the WHITE HOUSEPresident Barack Obama

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The White House
Office of the Press Secretary
For Immediate Release

Press Gaggle by Press Secretary Jay Carney Aboard Air Force One en route New London, Connecticut

9:39 A.M. EDT

      MR. CARNEY:  Okay, before I take your questions, just wanted to let you know that on Friday President Obama will visit CIA headquarters in Langley, Virginia, to meet with a broad range of the intelligence community, to thank them for the work they do every day to keep America safe and specifically for their excellent work in tracking down Osama bin Laden.  That will be I think expanded pool coverage, is my understanding.

      Q    Is that his first visit to the CIA?

      MR. CARNEY:  I’ll have to check.  Might be.  Is it?  I don’t know.  You tell me.

      Q    He’s been before.

      Q    He’s been before?

      MR. CARNEY:  We’ve been before.  The President has been before.  I’ve been before.

      Q    Is it something he wanted to do?

      MR. CARNEY:  Absolutely.  Very much so.

      Q    Did he have --

      MR. CARNEY:  I actually was -- happened to be in his presence when he said he wanted to do this, which was a while back in the wake of the successful bin Laden mission.  So this was a presidential decision that he wanted to make this trip.

      So, with questions.

      Q    Jay, what can you tell us about the reports on the aid package for Middle East tomorrow?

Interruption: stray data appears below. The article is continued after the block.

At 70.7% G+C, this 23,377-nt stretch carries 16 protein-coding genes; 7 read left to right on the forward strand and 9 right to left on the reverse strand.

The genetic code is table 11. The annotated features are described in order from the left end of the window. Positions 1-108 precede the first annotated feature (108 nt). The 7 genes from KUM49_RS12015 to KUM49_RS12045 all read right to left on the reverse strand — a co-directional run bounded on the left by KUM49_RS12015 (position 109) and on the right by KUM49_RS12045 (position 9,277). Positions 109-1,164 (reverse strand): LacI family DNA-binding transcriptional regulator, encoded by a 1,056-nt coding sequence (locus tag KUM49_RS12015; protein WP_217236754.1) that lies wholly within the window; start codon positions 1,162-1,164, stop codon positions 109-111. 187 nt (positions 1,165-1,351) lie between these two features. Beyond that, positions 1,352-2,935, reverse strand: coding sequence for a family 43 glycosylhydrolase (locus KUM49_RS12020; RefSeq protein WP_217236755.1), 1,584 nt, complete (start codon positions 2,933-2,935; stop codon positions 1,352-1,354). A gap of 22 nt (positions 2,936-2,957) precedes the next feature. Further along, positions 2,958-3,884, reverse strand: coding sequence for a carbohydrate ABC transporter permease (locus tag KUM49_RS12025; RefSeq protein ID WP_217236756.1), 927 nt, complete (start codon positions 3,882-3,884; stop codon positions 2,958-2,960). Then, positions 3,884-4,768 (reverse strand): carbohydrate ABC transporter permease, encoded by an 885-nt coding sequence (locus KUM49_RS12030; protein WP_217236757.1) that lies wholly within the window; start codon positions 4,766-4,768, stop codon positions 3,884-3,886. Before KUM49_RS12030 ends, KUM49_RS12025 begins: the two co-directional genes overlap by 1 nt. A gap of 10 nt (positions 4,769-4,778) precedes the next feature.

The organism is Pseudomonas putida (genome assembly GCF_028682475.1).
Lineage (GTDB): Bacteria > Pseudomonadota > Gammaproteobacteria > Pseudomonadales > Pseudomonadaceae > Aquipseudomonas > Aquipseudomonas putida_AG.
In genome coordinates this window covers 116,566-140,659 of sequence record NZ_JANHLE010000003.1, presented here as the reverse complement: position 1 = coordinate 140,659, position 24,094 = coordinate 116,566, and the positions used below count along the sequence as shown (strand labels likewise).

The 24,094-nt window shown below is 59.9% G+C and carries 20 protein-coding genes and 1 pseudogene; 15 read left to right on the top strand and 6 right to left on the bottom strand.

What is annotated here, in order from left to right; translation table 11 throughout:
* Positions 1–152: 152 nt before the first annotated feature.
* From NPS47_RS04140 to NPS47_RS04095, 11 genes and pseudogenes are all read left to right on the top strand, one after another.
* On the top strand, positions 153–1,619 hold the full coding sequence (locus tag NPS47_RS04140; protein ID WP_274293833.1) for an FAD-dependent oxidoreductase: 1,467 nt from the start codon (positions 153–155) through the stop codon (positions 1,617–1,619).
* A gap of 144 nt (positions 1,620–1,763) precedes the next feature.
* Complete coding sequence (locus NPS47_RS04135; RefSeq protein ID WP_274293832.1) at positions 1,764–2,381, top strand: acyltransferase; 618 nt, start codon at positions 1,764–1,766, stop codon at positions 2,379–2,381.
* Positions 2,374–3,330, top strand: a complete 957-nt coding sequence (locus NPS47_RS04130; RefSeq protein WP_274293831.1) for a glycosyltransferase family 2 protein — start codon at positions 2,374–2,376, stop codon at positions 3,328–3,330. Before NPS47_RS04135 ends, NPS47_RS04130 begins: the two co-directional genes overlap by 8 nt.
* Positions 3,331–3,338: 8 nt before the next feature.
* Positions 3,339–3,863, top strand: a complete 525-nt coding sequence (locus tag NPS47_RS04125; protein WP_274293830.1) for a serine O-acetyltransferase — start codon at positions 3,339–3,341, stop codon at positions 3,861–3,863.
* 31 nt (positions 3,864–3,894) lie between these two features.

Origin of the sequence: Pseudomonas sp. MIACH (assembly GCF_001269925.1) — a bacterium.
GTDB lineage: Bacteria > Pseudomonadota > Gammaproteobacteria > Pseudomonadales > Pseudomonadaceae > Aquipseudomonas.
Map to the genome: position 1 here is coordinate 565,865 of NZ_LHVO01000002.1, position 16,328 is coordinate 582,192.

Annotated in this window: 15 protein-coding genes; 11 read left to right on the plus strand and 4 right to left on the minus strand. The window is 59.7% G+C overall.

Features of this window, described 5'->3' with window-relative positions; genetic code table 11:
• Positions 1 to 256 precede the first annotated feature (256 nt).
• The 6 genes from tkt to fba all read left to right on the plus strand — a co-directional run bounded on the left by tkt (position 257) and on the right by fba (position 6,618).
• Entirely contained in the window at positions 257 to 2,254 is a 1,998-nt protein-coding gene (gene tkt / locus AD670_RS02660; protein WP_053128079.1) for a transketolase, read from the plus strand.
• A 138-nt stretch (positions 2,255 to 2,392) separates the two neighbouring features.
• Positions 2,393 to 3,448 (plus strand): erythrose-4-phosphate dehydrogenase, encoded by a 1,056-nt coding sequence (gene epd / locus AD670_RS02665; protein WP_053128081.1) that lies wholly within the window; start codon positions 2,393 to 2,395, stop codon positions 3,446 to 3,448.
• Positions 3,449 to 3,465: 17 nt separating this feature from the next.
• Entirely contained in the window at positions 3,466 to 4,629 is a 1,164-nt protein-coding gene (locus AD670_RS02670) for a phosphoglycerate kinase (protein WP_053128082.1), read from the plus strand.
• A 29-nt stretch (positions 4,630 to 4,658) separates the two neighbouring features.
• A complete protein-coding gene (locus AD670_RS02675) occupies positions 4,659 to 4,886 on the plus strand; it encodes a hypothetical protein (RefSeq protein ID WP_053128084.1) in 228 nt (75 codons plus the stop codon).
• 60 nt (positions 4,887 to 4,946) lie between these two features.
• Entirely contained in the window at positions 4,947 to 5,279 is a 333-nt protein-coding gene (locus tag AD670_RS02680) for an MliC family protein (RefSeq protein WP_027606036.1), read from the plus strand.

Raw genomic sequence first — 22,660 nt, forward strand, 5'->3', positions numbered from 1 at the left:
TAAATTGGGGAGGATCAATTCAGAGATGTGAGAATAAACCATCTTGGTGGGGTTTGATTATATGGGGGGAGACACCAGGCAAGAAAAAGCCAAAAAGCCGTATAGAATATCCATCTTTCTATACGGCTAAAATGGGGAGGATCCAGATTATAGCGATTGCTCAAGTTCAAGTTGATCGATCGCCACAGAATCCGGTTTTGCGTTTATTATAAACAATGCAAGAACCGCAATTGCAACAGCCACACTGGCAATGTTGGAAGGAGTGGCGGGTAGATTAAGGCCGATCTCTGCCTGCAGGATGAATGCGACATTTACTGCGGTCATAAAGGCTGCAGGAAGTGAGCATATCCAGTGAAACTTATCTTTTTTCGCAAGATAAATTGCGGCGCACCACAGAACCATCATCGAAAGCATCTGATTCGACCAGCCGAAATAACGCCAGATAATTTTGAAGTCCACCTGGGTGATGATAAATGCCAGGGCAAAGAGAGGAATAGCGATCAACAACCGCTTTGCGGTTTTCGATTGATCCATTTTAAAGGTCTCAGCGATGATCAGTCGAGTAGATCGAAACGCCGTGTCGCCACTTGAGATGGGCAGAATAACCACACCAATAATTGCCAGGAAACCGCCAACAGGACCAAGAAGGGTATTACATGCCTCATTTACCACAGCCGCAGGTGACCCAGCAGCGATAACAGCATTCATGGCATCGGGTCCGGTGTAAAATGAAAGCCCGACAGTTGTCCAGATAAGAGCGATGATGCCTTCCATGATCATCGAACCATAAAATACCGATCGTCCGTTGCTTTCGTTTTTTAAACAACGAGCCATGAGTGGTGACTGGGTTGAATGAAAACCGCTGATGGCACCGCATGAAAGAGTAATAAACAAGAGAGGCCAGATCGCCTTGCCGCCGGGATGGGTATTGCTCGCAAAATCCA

MR. CARNEY:  I’m not going to get into any specifics.  I’m not going to go beyond where I was yesterday.  I think that we will have a call later this afternoon backgrounding on the speech a little bit.  I’ll simply say that the President views the situation in the Middle East as a moment of opportunity, the Middle East and North Africa, as a real moment of opportunity for America and for Americans.

      In the last decade, our focus in the region was largely on Iraq, which was a military effort, and on the hunt for Osama bin Laden and the fight against al Qaeda.  That fight against al Qaeda continues, but there is an opportunity in that region to focus on advancing our values and enhancing our security, and that’s what the President looks forward to discussing tomorrow in his speech.

      Q    Is that a message the President will also take with him to Europe and specifically to the G8 to discuss with other world leaders the moment of opportunity --

      MR. CARNEY:  Yes, indeed, he will.

      Q    -- as well for the region?

      MR. CARNEY:  Again, I’m not going to get into specifics about what he may or may not be proposing.  I did mention yesterday that he will have some specific policy ideas related to this moment of opportunity, but I won’t characterize them further from here.

      Q    Things like export credits and reprogramming of aid --

      MR. CARNEY:  I’m not going to get into specifics.

      Q    What about the September deadline that he had set for a peace agreement last year?  Would he --

      MR. CARNEY:  The President believes that this is also, as he said yesterday during his meeting with King Abdullah, that this is a moment of opportunity for the peace process to move forward.  He strongly urges both sides to negotiate and to move forward on the peace process.

      Q    Does the President think Dominique Strauss-Kahn should step down?

      MR. CARNEY:  We’ll stick with what I was saying yesterday, which we -- I’m not going to comment on a legal matter.  I won’t go beyond what the Secretary of Treasury said, and I -- we are very confident the IMF can continue to function effectively.